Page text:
Right away we tested it on my winter jacket. It fit well.
The insert attached to my jacket zipper on both sides, making the jacket bigger. Now I could continue to wear my jacket even as my middle grew larger.
I smiled. I had not thought to put anything like it on my Christmas wish list, yet it was exactly what I needed.
It was the perfect gift.
Gifts are on my mind a lot around Christmas time. I try to think of meaningful gifts others would appreciate. At the same time, my family asks me what I want, so I brainstorm a list of ideas.
There is a lot of shopping to do and sometimes coordinating to buy bigger gifts. Sometimes I think I’ve found the perfect gift for someone, other times I’m not so sure.
Then there are the many gifts that money can’t buy. The list of things to be grateful for is long.
There are so many ways that God blesses us. Often we take them for granted and forget to say thanks.
Many of the gifts God gives us are similar to that perfect gift my sister-in-law gave me. It wasn’t something I had thought to ask for, but it met a need wonderfully and in the nick of time.
Around Christmas time, we often pause to remember the gift the Father gave us when He sent Jesus to be born on earth. Yet that gift would not matter much if it weren’t for what it led to.
It was when Jesus died on the cross and then rose again that God granted us the ultimate gift. It was a gift we didn’t know we needed, but He gave it to us at the perfect time.
The Bible tells us:
“For God so loved the world, that He gave His only Son, that whoever believes in Him should not perish but have eternal life.” (John 3:16 ESV)
“For the wages of sin is death, but the free gift of God is eternal life in Christ Jesus our Lord.” (Romans 6:23 ESV)
This Christmas, beyond all the other gifts the season may bring, I want to celebrate the gift the Father gave us in sending Jesus to come in the flesh. Beyond that, I want to remember the ultimate perfect gift He gave us by taking away the wages of sin which I deserve.
Because Jesus died on the cross and rose again, I can have fellowship with God. The barrier sin caused between us has been torn down. Praise the Lord for giving us such a perfect gift!
“For by grace you have been saved through faith. And this is not your own doing; it is the gift of God, not a result of works, so that no one may boast.” (Ephesians 2:8-9 ESV)
One morning a while back, I sat for a few minutes to watch the sunrise. It was an especially brilliant one.
After a few minutes, the pinks and oranges and yellows faded away as they always do.
That particular morning, something caught my eye. Two or three clouds still glowed brightly. While all the clouds above, below, and beside these two or three clouds had lost their glorious hues, those two or three had not.
The sight left me wondering. Why didn’t they fade as well?
It took a few moments of pondering to conclude that those two or three clouds were likely closer to the earth than the ones that, from my perspective, surrounded them. The sunrise rays of the sun no longer reached the further clouds, but still lit up the lower ones.
Then I wondered if there’s a lesson to be learned from these clouds. It didn’t take long to realize that there is.
Whether or not the cloud still shone was to do with the cloud’s relation to the sun. There was no way that cloud could shine on its own. It had no light in itself. Only when it was in right relationship with the sun, could it shine.
In Matthew 5:16, I am told to shine so that people would glorify God.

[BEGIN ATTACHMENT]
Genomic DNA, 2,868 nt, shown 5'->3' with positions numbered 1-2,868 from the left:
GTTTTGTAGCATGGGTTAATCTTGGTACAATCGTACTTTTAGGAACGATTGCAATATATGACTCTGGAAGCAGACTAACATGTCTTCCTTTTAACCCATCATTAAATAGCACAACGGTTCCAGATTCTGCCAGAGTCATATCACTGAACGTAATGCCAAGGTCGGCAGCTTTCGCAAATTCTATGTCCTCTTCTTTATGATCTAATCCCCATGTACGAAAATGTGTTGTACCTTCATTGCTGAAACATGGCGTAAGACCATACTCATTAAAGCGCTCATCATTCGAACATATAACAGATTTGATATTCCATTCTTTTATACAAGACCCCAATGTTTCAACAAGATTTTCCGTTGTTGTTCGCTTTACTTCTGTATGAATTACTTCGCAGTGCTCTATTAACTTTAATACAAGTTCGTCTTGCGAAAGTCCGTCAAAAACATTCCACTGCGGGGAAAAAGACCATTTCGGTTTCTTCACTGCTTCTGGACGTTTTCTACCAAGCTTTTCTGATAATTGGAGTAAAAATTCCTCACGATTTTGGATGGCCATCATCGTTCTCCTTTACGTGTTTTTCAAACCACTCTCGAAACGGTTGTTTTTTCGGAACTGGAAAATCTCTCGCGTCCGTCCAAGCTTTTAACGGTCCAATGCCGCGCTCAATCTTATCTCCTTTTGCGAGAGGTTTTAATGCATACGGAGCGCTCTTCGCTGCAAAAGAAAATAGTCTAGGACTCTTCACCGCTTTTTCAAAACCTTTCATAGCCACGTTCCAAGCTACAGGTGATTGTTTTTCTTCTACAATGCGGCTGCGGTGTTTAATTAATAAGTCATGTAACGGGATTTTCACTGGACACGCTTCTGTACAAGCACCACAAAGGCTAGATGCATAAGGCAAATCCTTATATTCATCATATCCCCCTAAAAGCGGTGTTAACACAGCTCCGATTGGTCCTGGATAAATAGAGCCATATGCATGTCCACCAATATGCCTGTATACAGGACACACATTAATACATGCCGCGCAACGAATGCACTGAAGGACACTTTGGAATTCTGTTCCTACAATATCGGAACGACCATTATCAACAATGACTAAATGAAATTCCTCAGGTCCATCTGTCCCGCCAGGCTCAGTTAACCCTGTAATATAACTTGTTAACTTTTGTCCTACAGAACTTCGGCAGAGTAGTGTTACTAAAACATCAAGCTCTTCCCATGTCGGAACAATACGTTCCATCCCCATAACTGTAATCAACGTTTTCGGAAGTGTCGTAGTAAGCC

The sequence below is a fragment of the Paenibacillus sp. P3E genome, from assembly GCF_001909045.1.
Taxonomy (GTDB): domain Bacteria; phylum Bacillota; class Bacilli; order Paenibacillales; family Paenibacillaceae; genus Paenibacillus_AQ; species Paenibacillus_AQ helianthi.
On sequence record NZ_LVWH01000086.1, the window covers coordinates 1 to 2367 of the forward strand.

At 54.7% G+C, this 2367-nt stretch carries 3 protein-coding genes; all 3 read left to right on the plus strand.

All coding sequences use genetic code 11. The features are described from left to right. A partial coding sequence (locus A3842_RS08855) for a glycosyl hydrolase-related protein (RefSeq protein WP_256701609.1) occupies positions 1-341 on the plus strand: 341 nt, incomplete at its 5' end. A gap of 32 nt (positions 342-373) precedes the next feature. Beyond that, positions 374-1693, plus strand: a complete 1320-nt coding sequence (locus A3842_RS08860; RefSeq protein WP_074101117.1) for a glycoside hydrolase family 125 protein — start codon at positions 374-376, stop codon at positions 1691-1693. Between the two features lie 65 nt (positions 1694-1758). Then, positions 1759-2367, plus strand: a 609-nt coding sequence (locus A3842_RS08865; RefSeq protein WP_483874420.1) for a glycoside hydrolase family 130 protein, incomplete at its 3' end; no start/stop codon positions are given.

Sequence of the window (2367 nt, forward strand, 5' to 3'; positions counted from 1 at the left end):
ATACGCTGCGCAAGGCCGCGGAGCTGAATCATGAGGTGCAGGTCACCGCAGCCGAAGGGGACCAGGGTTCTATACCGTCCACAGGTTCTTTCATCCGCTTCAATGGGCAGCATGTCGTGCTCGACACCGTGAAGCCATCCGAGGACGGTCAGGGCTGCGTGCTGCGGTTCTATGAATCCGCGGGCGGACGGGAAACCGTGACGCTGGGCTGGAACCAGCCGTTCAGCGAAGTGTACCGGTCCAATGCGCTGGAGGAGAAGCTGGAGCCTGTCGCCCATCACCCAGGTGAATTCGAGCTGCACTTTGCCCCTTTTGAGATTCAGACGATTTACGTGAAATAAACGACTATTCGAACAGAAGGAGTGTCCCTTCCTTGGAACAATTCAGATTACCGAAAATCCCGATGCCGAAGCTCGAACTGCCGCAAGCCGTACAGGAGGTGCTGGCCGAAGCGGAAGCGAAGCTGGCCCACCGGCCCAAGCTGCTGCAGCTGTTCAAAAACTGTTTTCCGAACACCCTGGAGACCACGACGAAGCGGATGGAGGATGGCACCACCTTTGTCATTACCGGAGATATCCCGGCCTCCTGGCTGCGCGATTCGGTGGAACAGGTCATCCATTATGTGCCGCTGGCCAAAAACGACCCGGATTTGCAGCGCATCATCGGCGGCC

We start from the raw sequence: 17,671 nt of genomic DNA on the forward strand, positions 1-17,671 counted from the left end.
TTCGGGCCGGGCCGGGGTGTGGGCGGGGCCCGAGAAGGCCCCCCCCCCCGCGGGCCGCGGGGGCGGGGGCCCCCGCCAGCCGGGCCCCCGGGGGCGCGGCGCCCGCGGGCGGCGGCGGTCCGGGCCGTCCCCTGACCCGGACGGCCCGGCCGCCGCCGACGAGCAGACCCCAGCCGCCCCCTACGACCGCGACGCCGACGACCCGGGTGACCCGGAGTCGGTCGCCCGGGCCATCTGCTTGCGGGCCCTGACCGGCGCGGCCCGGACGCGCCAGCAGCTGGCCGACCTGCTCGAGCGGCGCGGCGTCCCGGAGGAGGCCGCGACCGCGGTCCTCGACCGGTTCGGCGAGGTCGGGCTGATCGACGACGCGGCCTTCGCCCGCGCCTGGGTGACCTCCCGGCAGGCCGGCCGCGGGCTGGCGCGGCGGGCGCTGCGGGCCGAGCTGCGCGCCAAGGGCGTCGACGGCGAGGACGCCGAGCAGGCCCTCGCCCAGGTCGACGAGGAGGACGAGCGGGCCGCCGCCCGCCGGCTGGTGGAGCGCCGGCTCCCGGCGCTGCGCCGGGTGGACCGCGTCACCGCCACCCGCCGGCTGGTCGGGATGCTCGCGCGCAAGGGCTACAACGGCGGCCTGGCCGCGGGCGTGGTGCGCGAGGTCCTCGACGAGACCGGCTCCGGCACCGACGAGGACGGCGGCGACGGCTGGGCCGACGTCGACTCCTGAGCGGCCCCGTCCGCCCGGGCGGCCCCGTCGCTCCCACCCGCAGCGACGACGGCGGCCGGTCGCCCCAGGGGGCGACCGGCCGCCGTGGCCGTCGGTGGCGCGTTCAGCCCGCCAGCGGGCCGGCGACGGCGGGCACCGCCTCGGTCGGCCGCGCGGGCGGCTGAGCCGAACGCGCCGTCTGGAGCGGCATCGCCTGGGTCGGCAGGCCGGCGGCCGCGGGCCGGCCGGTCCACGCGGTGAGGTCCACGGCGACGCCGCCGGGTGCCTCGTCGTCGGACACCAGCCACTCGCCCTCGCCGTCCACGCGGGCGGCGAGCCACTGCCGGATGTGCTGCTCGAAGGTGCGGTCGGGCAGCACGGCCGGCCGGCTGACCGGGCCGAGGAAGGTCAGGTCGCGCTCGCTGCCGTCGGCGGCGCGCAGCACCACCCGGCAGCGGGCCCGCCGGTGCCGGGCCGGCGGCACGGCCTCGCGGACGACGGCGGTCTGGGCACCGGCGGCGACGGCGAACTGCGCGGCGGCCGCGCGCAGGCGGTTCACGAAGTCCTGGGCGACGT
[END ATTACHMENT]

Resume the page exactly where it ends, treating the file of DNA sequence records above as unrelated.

How can I shine? Is it of my own accord? Do I muster up the light myself?
No. It is the light that Jesus gives. I must be in right relation to Jesus so that His light may shine through me.
Interestingly, shortly after the sun had risen, I opened my Bible for my morning devotional time. I’d been reading through Numbers recently. That morning I was at Numbers 25.
As I began reading, the theme of right relation to God, or being tuned into Him, continued.
In case you haven’t read Number 25 recently, let me re-cap the story for you.
Israel was approaching the Promised Land. God had warned them not to get too friendly with the enemy nations in the area. He knew these nations would draw the Israelites’ hearts away from Himself.
Nonetheless, in chapter 25 we find the Israelites prostituting themselves with the women of those nations and going after their idols.
God was furious! Yet again, His chosen nation had sharply turned their back on Him. The people had been so out of touch with God, that they did the very thing that most inspired His righteous jealousy!
But wait. It gets worse.
As many of the Israelites gathered to grieve what their nation had done, an Israelite man, Zimri, passed by with a woman from an enemy nation. He publicly and unashamedly took her into his tent.
Zimri’s timing was terrible. He was completely out of touch with what was going on. Why were all those people gathered at the Tabernacle? To grieve over and take action against the very sin he was publicly committing.
Zimri’s actions earned him capital punishment.
Now, that story is an extreme example. Thankfully we are no longer under the Law but are under grace.
Regardless, as I read that story, I couldn’t help but blatantly see how very critical it is for me to be in right relation with God.
When I am walking rightly with God, not only will I be a light for Him, but I will know what pleases or angers Him. Only then can I live a life fully pleasing to God.
No, it is not that I must earn my salvation, but out of thankfulness for God’s great mercy on me, I desire to please Him. As a Christian, God has instructed me how I ought to live – in right relationship with Him. He knows that such a life is the very best possible thing for me.
So, like those two or three clouds, may I make it my goal to live in right relation to God.